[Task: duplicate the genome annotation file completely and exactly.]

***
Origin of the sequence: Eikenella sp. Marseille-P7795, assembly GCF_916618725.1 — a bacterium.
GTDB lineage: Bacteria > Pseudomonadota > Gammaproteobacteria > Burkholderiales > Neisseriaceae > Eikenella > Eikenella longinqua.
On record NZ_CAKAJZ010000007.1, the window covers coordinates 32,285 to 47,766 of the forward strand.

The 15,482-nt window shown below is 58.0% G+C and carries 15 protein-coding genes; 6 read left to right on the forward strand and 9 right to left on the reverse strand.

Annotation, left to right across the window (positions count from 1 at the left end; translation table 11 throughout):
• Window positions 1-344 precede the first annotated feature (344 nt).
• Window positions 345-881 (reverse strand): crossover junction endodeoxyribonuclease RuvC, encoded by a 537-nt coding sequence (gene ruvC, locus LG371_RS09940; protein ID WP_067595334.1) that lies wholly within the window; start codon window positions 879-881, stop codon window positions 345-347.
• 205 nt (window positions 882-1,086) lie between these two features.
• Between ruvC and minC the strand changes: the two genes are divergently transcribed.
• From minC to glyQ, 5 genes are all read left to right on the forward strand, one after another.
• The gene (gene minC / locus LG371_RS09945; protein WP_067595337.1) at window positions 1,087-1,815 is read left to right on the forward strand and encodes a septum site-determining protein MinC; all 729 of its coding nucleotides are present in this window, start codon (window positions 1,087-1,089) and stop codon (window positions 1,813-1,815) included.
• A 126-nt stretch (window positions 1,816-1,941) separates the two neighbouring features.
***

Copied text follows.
Origin of the sequence: Eikenella sp. Marseille-P7795, assembly GCF_916618725.1 — a bacterium.
GTDB lineage: Bacteria > Pseudomonadota > Gammaproteobacteria > Burkholderiales > Neisseriaceae > Eikenella > Eikenella longinqua.
On record NZ_CAKAJZ010000007.1, the window covers coordinates 32,285 to 47,766 of the forward strand.

The 15,482-nt window shown below is 58.0% G+C and carries 15 protein-coding genes; 6 read left to right on the forward strand and 9 right to left on the reverse strand.

Annotation, left to right across the window (positions count from 1 at the left end; translation table 11 throughout):
• Window positions 1-344 precede the first annotated feature (344 nt).
• Window positions 345-881 (reverse strand): crossover junction endodeoxyribonuclease RuvC, encoded by a 537-nt coding sequence (gene ruvC, locus LG371_RS09940; protein ID WP_067595334.1) that lies wholly within the window; start codon window positions 879-881, stop codon window positions 345-347.
• 205 nt (window positions 882-1,086) lie between these two features.
• Between ruvC and minC the strand changes: the two genes are divergently transcribed.
• From minC to glyQ, 5 genes are all read left to right on the forward strand, one after another.
• The gene (gene minC / locus LG371_RS09945; protein WP_067595337.1) at window positions 1,087-1,815 is read left to right on the forward strand and encodes a septum site-determining protein MinC; all 729 of its coding nucleotides are present in this window, start codon (window positions 1,087-1,089) and stop codon (window positions 1,813-1,815) included.
• A 126-nt stretch (window positions 1,816-1,941) separates the two neighbouring features.